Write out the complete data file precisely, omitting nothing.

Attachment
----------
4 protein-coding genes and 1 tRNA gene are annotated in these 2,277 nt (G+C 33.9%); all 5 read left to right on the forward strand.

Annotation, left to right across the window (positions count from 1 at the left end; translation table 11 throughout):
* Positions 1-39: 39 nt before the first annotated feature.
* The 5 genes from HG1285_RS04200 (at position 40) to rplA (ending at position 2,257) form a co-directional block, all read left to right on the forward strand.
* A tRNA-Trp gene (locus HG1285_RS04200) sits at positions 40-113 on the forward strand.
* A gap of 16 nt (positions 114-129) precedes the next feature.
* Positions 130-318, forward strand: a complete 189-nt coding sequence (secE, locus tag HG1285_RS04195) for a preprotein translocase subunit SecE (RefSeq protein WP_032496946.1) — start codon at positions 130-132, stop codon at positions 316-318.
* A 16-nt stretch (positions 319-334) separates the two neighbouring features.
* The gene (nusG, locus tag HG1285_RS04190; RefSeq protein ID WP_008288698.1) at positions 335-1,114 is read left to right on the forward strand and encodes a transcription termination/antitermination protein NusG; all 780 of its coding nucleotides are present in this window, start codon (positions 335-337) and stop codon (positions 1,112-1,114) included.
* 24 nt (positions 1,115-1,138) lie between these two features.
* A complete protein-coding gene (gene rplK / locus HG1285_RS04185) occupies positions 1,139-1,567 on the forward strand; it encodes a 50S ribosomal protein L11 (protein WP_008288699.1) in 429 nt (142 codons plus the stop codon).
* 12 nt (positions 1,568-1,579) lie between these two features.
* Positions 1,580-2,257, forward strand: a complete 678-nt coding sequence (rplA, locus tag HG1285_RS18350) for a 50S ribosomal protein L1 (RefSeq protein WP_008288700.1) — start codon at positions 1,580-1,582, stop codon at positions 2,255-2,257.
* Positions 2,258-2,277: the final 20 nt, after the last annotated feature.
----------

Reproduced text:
4 protein-coding genes and 1 tRNA gene are annotated in these 2,277 nt (G+C 33.9%); all 5 read left to right on the forward strand.

Annotation, left to right across the window (positions count from 1 at the left end; translation table 11 throughout):
* Positions 1-39: 39 nt before the first annotated feature.
* The 5 genes from HG1285_RS04200 (at position 40) to rplA (ending at position 2,257) form a co-directional block, all read left to right on the forward strand.
* A tRNA-Trp gene (locus HG1285_RS04200) sits at positions 40-113 on the forward strand.
* A gap of 16 nt (positions 114-129) precedes the next feature.
* Positions 130-318, forward strand: a complete 189-nt coding sequence (secE, locus tag HG1285_RS04195) for a preprotein translocase subunit SecE (RefSeq protein WP_032496946.1) — start codon at positions 130-132, stop codon at positions 316-318.
* A 16-nt stretch (positions 319-334) separates the two neighbouring features.
* The gene (nusG, locus tag HG1285_RS04190; RefSeq protein ID WP_008288698.1) at positions 335-1,114 is read left to right on the forward strand and encodes a transcription termination/antitermination protein NusG; all 780 of its coding nucleotides are present in this window, start codon (positions 335-337) and stop codon (positions 1,112-1,114) included.
* 24 nt (positions 1,115-1,138) lie between these two features.
* A complete protein-coding gene (gene rplK / locus HG1285_RS04185) occupies positions 1,139-1,567 on the forward strand; it encodes a 50S ribosomal protein L11 (protein WP_008288699.1) in 429 nt (142 codons plus the stop codon).
* 12 nt (positions 1,568-1,579) lie between these two features.
* Positions 1,580-2,257, forward strand: a complete 678-nt coding sequence (rplA, locus tag HG1285_RS18350) for a 50S ribosomal protein L1 (RefSeq protein WP_008288700.1) — start codon at positions 1,580-1,582, stop codon at positions 2,255-2,257.
* Positions 2,258-2,277: the final 20 nt, after the last annotated feature.